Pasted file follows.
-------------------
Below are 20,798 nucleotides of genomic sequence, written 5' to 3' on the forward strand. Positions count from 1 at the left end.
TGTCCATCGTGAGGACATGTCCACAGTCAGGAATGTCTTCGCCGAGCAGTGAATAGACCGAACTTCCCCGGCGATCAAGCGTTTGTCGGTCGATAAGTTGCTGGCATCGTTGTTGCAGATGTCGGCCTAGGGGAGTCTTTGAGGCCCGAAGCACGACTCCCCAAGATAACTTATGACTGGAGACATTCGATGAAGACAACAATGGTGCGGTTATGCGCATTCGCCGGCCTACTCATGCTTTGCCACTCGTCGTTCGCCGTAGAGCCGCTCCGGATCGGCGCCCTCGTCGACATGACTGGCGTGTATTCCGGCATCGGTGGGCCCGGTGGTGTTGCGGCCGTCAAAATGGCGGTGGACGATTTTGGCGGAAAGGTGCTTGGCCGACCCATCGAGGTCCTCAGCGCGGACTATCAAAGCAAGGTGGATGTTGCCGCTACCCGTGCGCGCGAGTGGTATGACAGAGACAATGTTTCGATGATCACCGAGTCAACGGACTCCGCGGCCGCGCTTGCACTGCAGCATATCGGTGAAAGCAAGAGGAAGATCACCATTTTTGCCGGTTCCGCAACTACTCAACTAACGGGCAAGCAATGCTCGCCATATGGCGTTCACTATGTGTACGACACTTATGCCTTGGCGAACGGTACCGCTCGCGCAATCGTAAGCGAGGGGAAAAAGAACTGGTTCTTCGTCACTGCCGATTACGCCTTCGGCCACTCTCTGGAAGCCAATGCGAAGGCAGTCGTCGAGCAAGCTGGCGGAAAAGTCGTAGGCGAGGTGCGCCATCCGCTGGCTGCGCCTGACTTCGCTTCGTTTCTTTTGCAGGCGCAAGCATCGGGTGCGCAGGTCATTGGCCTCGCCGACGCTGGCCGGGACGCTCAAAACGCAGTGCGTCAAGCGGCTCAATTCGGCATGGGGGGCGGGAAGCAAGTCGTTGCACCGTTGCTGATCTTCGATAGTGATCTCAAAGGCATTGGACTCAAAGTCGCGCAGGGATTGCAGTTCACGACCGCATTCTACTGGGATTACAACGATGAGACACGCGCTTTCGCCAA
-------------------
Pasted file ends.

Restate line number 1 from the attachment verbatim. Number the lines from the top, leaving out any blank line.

Below are 20,798 nucleotides of genomic sequence, written 5' to 3' on the forward strand. Positions count from 1 at the left end.